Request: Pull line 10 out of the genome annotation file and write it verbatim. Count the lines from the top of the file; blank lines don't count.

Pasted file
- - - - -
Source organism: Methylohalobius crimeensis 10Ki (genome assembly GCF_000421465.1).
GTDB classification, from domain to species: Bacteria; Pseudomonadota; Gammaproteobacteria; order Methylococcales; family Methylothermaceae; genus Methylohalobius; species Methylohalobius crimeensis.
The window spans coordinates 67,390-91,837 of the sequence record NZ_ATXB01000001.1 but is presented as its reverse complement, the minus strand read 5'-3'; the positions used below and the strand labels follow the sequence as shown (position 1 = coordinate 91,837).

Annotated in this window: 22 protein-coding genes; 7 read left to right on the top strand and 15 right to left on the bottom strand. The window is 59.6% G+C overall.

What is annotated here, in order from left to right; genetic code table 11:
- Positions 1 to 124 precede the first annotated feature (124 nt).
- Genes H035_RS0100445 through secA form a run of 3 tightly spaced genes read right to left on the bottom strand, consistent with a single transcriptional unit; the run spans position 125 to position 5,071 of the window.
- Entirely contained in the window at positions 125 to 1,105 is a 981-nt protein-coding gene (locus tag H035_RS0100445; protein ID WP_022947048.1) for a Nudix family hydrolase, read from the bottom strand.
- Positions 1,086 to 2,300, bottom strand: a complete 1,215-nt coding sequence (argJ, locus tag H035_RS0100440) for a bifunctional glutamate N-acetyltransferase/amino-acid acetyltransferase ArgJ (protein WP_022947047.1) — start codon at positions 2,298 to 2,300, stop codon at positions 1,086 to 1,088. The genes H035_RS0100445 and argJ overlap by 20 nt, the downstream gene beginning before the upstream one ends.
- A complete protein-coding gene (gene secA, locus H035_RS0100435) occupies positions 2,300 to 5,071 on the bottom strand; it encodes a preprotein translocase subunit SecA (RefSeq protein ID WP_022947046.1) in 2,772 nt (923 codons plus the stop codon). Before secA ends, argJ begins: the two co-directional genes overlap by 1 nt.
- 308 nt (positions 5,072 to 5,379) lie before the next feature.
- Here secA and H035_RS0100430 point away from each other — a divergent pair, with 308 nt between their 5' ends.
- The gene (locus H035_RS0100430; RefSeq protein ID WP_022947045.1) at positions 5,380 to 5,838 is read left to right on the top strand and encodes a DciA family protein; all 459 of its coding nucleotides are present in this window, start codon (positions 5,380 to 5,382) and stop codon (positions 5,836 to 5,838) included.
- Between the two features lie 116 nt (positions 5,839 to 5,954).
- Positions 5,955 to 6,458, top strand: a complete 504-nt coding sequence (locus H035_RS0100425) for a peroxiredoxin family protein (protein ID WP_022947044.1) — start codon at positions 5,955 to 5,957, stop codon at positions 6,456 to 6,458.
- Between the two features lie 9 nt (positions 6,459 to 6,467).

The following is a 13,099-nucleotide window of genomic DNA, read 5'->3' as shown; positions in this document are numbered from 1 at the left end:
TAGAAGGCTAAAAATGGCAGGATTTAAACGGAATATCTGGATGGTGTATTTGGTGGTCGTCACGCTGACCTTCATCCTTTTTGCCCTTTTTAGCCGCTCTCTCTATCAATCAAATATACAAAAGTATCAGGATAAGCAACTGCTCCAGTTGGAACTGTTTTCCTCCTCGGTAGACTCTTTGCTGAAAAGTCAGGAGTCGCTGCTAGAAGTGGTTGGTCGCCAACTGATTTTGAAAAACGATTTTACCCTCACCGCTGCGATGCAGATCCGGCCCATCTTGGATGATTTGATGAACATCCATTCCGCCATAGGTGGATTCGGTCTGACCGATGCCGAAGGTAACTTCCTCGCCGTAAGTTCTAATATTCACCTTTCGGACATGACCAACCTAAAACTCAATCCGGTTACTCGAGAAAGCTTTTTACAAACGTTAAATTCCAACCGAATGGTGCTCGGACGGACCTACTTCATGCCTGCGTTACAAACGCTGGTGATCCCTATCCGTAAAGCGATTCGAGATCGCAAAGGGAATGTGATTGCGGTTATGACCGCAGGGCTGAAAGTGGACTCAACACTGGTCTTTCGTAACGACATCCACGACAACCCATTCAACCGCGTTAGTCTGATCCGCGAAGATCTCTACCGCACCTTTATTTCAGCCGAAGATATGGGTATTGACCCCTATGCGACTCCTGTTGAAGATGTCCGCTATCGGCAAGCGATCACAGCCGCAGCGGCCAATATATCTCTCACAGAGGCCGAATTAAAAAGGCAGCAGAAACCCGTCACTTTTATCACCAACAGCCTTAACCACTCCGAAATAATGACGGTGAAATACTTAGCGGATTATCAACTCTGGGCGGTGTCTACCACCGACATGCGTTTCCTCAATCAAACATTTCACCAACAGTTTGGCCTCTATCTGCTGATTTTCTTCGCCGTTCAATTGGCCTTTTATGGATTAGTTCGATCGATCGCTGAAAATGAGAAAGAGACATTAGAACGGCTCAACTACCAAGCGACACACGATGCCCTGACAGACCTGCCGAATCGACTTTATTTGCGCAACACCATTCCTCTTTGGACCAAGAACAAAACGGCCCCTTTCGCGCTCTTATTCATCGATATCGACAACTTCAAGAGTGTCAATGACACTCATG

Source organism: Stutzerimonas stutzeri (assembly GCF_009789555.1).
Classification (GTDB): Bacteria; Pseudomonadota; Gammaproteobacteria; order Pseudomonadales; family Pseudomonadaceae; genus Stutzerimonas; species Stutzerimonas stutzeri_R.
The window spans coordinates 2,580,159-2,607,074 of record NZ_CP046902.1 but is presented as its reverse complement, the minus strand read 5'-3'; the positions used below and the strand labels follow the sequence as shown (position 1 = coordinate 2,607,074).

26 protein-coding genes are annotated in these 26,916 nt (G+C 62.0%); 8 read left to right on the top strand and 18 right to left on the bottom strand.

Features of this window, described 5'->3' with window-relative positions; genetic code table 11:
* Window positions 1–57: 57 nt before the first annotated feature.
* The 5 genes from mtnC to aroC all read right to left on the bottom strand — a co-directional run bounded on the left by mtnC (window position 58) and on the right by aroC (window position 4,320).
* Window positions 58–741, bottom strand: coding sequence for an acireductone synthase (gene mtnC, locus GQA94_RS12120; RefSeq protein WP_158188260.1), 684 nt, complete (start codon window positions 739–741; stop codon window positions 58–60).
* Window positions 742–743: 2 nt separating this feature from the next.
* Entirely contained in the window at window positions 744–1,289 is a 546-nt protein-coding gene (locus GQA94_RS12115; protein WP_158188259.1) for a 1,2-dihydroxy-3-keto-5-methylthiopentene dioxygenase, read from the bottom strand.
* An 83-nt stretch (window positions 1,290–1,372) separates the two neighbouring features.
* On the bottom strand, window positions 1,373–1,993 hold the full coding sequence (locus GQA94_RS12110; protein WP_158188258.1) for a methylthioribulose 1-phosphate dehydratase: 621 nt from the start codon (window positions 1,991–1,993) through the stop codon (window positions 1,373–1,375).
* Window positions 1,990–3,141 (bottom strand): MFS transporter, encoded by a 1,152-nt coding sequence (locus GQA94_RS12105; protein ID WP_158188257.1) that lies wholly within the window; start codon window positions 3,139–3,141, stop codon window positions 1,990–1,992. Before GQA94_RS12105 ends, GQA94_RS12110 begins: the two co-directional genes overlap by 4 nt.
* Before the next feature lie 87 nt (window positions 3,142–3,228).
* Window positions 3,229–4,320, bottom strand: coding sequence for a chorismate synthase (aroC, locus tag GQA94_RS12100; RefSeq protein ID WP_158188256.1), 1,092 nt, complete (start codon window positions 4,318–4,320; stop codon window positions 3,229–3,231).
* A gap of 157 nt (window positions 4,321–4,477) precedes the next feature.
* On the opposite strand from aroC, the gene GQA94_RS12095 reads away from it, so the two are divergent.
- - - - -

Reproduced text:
- A complete protein-coding gene (gene secA, locus H035_RS0100435) occupies positions 2,300 to 5,071 on the bottom strand; it encodes a preprotein translocase subunit SecA (RefSeq protein ID WP_022947046.1) in 2,772 nt (923 codons plus the stop codon). Before secA ends, argJ begins: the two co-directional genes overlap by 1 nt.